More to the point, however, is that the printing industry has been in recession for some time. Over the past 10 years, the nominal (current dollar) value of sales of Canada’s printing and related services sector has inched up by an anemic 0.7% per year. The situation is even less rosy looking at the past five years only, with total top line sales falling by more than 15%, and the situation is even bleaker after taking inflation into account.
As one would expect with the decrease in revenue and production, the number of plants has declined as well. While the consolidation hasn’t been as dramatic as in the U.S., principally because of the lack of acquisitive “mega printers” and the large number of “mom and pop” printers serving smaller communities, there are still fewer printers in Canada today than a decade ago.
Many printers got caught in an unavoidable downdraft. But, others have themselves to blame for making things worse. The crisis has been particularly hard on executives who gambled badly with their business – they got into the wrong segment at the wrong time, took on risky investments, piled too much debt on their companies or leveraged their own finances to a catastrophic degree. Clearly, the economic slowdown and pain among many Canadian print buyers will further exacerbate this situation. Last year began with Quebecor World’s filing for creditor protection and ended with the closing of its progeny Grafikom. We anticipate there will be more financial difficulties during the coming year.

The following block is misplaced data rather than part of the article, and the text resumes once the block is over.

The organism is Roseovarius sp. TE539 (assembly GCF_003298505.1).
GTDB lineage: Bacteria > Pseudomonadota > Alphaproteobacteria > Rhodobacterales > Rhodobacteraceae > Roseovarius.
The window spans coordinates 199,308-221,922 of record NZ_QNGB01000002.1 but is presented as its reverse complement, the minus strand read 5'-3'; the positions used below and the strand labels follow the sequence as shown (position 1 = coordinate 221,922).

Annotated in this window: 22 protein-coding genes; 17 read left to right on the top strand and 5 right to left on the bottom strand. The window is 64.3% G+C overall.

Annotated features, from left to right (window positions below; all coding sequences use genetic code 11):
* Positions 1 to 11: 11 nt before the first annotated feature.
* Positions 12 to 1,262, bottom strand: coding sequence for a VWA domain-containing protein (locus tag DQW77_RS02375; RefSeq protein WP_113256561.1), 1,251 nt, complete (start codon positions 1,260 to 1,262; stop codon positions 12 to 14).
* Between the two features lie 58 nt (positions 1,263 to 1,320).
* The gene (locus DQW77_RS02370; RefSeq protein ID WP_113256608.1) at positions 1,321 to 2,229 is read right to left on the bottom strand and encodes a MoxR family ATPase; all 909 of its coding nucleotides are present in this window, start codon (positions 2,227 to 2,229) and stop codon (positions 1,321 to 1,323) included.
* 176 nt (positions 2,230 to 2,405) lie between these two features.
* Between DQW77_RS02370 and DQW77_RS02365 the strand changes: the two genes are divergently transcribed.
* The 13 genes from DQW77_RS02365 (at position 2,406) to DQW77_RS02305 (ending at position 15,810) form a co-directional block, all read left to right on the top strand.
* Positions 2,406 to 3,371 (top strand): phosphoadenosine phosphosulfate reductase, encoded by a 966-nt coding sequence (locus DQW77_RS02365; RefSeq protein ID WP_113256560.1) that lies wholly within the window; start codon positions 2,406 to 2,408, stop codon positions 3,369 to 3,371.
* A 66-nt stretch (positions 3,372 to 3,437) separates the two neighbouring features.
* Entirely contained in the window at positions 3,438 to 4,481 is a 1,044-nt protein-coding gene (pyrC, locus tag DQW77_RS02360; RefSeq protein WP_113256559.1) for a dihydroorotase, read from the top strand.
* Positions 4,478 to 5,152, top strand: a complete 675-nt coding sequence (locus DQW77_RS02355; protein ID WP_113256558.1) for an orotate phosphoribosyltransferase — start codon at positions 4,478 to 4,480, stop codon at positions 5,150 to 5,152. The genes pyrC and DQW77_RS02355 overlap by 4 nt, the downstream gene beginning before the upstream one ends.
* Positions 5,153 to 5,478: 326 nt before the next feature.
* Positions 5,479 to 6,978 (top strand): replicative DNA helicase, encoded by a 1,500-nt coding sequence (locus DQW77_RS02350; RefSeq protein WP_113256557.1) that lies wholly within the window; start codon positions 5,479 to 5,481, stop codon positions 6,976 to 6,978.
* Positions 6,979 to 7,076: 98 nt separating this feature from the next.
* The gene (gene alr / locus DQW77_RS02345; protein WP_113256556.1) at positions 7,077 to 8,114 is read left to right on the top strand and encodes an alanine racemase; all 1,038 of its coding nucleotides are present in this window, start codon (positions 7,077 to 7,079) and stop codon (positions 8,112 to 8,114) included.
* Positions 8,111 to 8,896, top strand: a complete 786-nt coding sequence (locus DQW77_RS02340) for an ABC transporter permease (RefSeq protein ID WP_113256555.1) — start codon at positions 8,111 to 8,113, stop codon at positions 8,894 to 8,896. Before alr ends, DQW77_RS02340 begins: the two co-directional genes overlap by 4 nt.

As depressing as these numbers are, however, it also means that many printers have already positioned themselves not only to survive but also to thrive. For example, Mark Airdrie, president of Toronto’s Serv-a-Trade Lithographers, a 40-year-old family business that offers a wide range of services for the trade, started fine-tuning his business in anticipation of a downturn as long as three years ago. He invested in equipment such as a CTP-system to lower his costs and mid-production digital colour printers to expand his product offerings.
“Because of my timely investments, we are in good shape to weather some tougher times. I will be able to make some money when things pick up,” says Airdrie.